This probably has more to do with my mindset than the actual photographic interest in the towns I was driving through. I was looking for something interesting so I found something interesting – some very interesting things indeed!
Rule 1 & 2 came into play to find Smith Mill – a place I didn’t know about but it was right up my alley. I would never have found the place had I not gotten off my route to find something of interest in a town of about 5000 people. I found a railroad museum and then I saw a sign pointing me 5 miles off my route to this mill.
5 miles – I could spare 5 miles!
The owner brought the mill back from Pennsylvania and built a museum around it. Now I know it’s here, I’ll have to come back in the autumn to see the colors around the mill.
3. Accept Where I Am
There was no sense in wishing I were elsewhere. I am where I am. Technology has yet to invent the transporter.
I encountered storm clouds and there was no sense in driving like a maniac over hills thinking the next scene would be perfect with the storm in the background. I was where I was. I could enjoy the weather unfolding even if I didn’t have that epic barn in front of the approaching storm.
Wishing I were elsewhere just takes up mental energy. If I accepted where I was and looked – really looked – maybe I’d see something I’d missed when I was imaging my perfect photo.
If I work the scene a bit in post-processing, I might have a nice little image. Maybe in hindsight, I was right where I needed to be.
Wishing just takes my energy away from looking at where I am and I can miss experiences and opportunities.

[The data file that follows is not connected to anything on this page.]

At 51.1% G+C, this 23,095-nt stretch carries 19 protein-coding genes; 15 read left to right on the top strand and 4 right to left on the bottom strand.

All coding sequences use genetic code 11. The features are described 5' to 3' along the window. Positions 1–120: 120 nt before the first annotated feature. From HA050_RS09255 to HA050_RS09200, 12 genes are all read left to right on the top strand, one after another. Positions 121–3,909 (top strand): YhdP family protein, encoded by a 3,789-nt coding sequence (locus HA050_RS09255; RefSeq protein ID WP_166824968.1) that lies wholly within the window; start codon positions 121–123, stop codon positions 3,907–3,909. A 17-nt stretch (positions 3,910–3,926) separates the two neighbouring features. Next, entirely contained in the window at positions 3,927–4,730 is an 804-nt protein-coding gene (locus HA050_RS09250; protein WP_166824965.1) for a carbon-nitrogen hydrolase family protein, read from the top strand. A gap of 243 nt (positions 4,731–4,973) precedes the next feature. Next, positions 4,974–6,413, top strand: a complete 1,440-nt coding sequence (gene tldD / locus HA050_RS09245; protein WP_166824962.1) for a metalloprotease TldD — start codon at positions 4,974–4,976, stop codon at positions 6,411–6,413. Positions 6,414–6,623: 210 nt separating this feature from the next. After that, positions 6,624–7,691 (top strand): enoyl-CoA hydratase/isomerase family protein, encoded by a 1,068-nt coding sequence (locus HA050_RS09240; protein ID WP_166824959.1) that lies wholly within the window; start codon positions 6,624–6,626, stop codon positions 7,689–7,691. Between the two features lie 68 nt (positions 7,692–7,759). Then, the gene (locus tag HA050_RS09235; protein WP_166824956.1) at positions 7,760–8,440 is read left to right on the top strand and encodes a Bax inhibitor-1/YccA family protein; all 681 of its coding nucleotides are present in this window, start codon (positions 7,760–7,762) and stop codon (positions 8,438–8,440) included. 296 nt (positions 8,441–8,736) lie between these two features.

4. After I Arrive, Look Again
I generally stop to take a photo for some reason, something caught my eye, and I was heading towards a couple of specific destinations. But that’s not always the only thing there to be seen. The first thing that caught my attention doesn’t mean it’s the only thing of interest.
I fall into this trap a lot. I’m so focused on the interesting thing in front of me that I sometimes miss something interesting going on right behind me.
One place I’d been aiming for was this abandoned railroad bridge. A couple of locals helped me find the place where I could actually get out onto the bridge to take photos. Great! Success! I found my destination and it was pretty photogenic.
What I hadn’t realized is that I’d wandered into Amish country. I saw more horses and buggies in 10 minutes than I had in my entire life put together. I just had to park myself along a road and wait for a few minutes and another would come along.
Had I not looked around, I would have missed a great opportunity.
I’ll admit that I’m still working on these things myself, but my trip helped center my mental energies.
I found some of the things I was looking for on my trip, but some things weren’t what I expected. I found many things that I wasn’t expecting and that’s where the adventure begins.
It may not be that I’m standing in the wrong place to see rainbows, I may simply be looking in the wrong direction.
I’ll be talking more about Zen Photography at the Out of Chicago conference at the end of April, 2019. Join us!